An ETS ethical dilemma
Two baptists walk into a hotel room. (I realize that sounds like the beginning of a bad and highly inappropriate joke.) Since the hotel messed up their reservation the night before, they find waiting in the room a nice pile of goodies, including a bottle of wine. One of the two baptists is under contract with a school that does not allow the faculty to drink. The other baptist is under no such obligation. What do you do?
Now, I would hope that if you were the first baptist, you would refrain from drinking. Over the years I’ve known a few people who taught (or studied) at schools with requirements like this, and they felt perfectly free to violate the policy whenever they wanted because “It’s a stupid rule.” To be honest, I don’t really care if you think it’s a stupid rule. If you signed an agreement with a school in good faith, you have a responsibility to hold up your end of the bargain. If you don’t like it, go somewhere else. (Having said that, I’ll also say that I really appreciate being a part of an institution with a very different ethos. Western Seminary does not ask its faculty to sign such policies, trusting us to understand what a biblical lifestyle should look like and to act accordingly.)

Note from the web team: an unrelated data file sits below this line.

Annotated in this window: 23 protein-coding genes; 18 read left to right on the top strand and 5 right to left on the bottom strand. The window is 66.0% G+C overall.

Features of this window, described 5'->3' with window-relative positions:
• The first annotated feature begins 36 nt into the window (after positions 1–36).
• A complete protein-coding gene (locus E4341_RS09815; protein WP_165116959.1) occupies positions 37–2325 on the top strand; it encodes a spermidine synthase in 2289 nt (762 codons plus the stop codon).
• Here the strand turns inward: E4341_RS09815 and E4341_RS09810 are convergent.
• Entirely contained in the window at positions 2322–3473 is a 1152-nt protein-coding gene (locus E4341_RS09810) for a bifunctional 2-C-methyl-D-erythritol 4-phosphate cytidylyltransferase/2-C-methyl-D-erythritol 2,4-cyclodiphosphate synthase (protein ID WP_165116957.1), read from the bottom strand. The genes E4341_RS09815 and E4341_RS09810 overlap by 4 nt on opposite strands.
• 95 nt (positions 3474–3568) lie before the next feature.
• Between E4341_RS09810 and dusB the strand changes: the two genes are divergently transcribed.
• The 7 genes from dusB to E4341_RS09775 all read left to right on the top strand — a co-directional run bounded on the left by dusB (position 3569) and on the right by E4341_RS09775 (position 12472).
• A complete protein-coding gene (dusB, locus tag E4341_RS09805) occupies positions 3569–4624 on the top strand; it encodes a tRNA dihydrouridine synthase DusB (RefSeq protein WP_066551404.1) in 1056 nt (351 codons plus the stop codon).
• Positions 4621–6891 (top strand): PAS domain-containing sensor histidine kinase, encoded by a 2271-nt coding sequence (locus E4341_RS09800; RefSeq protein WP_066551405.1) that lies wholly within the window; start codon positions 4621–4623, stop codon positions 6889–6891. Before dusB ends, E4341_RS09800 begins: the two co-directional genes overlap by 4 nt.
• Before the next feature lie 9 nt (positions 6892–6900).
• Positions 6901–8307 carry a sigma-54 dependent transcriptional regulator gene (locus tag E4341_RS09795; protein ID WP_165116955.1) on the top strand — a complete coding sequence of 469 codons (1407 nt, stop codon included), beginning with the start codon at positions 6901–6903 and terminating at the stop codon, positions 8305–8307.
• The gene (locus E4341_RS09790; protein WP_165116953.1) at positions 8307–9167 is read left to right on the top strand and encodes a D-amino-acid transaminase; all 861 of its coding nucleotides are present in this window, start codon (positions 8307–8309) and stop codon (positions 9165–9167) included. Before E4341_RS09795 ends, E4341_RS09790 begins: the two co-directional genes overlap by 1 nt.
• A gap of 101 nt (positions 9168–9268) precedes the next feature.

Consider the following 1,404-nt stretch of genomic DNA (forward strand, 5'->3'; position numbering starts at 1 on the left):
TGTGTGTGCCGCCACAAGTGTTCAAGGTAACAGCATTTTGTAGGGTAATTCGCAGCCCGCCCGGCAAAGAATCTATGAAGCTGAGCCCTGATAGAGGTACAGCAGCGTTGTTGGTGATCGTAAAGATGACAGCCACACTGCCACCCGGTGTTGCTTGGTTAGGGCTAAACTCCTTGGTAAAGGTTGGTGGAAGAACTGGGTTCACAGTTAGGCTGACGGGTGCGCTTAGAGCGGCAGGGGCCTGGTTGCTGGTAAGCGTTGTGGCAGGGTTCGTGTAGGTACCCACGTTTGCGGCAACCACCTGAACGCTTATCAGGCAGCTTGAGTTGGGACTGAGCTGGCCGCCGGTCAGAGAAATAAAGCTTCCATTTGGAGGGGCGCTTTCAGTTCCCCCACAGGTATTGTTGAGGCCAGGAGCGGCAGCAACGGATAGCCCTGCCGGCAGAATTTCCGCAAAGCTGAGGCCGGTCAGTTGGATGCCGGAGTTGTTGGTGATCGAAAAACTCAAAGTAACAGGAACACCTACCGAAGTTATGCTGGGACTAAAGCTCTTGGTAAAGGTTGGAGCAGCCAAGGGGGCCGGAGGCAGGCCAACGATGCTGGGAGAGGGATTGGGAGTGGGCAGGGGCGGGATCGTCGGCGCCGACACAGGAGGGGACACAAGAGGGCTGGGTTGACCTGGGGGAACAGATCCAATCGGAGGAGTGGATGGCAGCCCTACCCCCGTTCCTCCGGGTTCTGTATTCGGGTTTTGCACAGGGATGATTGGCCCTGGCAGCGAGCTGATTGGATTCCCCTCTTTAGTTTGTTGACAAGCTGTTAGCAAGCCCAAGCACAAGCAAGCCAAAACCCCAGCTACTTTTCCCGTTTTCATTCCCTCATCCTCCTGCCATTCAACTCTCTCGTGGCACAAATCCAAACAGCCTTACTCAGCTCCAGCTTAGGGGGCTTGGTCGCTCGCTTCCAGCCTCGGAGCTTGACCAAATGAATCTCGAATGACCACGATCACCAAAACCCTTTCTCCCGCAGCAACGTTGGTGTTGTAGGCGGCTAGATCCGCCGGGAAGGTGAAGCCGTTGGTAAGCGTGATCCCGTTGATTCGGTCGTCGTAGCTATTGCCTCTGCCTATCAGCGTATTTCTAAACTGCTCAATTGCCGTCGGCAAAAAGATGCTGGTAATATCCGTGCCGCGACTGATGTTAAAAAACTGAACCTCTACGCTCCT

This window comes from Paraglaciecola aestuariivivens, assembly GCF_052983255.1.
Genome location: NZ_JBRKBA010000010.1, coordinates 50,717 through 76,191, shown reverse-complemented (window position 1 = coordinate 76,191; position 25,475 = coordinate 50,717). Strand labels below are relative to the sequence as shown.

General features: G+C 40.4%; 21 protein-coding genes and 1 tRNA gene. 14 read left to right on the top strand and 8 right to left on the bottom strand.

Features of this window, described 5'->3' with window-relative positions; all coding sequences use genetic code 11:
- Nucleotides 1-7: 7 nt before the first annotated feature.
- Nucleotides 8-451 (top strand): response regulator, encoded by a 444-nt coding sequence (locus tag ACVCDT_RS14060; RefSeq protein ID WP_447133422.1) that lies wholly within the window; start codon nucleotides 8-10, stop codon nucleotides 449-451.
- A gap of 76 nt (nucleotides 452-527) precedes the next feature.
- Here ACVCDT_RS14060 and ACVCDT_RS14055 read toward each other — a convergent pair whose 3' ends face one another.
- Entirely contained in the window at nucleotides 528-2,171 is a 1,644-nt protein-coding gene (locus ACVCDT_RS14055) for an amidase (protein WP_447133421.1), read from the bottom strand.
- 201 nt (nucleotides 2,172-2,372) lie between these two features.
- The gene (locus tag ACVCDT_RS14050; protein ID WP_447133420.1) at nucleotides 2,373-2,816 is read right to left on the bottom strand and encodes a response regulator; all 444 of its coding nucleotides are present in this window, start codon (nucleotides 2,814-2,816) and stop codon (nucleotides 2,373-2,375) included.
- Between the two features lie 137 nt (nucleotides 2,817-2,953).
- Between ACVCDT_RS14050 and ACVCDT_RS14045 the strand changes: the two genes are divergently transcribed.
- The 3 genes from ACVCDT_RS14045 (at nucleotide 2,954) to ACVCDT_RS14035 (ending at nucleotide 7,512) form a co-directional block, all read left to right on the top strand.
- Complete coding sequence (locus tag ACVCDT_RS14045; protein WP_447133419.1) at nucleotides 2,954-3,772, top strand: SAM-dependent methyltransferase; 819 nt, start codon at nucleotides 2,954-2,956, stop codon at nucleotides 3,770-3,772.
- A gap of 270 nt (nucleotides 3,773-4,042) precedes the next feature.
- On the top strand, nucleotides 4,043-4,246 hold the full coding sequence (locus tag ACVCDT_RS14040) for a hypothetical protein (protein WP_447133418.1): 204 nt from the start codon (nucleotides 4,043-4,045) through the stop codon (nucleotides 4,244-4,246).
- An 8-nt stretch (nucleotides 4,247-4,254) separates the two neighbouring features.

So, that takes care of the first guy. But, what if you’re the second guy? What do you do? Do you crack open the wine and drink away, preferably taunting your friend at every opportunity? Or, do you refrain and spend the evening grouchily reminding your friend that there are other schools around?
A truly challenging ethical dilemma indeed. This real-life situation transpired here at ETS this week. And, I have sad news to relate. The first baptist held true to his convictions and was prepared to give the bottle of wine away. The second baptist chose instead to drink said bottle of wine. The sad news is that the first baptist was planning on giving the wine to me! Stupid second baptist. He clearly failed the test and must proceed directly to ETS purgatory – attending yet another paper.